Historically in the United States, the term white supremacy refers to an ideology that holds that white people and culture are superior and thus should be dominant forces in society, supporting white power and status, supporting structural racism, and suppressing opposition, people of color, and certain religious groups. When determining whether to use the term white supremacy, consider how an audience may perceive it given the context: in the broader, societal sense, or in the narrower sense related to the extremist ideologies of white supremacist groups.
The “model minority” myth refers to members of an underrepresented group who are seen as more successful than other underrepresented groups in the United States. (Historically in the United States, this myth has been associated with Asian Americans.) The term ignores variance among populations within that larger group and downplays the role systemic factors such as racism play in socioeconomic status. If mentioning in coverage, giving some explanation of this myth and the ways it can serve to excuse or elide the role systemic racism plays in disparities among and within racial groups provides essential context to audiences.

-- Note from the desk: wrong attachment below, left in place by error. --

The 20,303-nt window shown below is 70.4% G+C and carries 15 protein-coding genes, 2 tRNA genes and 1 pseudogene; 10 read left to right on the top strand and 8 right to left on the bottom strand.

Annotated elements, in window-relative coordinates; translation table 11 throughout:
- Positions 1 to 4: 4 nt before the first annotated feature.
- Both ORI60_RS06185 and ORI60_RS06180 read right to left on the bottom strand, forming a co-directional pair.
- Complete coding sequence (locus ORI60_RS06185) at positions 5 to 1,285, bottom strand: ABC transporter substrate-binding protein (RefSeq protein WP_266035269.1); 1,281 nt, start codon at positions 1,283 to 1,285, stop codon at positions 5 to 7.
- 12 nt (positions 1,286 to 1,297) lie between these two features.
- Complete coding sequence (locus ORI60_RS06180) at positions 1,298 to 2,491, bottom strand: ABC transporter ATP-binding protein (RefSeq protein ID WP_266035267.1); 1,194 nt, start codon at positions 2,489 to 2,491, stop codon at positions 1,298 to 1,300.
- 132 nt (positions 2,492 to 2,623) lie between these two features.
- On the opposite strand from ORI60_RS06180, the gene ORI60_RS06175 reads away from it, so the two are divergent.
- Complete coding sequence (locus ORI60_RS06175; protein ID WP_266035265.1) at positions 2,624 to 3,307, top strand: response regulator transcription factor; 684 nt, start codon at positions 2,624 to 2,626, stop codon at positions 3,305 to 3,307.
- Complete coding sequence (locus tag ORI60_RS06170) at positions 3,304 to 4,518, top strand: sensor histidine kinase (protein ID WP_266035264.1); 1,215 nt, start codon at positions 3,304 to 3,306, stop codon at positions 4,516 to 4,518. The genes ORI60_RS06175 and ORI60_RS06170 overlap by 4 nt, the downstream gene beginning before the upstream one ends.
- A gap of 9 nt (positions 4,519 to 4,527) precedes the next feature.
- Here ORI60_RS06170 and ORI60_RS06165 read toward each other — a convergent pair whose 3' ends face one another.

The term “post-racial” describes a society in which racial prejudice has ended and its related social implications are no longer a factor. Including a definition and interrogating the concept, for instance mentioning the continued disparities and structural inequities between white Americans and those of other racial groups, provides essential context.
Reverse racism is a myth used to deny that certain people in the United States are privileged based on their race or ethnicity. It negates the material social, economic, and other benefits of white supremacy in the United States and can be used as a way to deflect or refute accusations of racism. If using this term, providing some explanation and examples of how it has been employed politically and historically adds essential context for audiences.
Last updated 01/27/23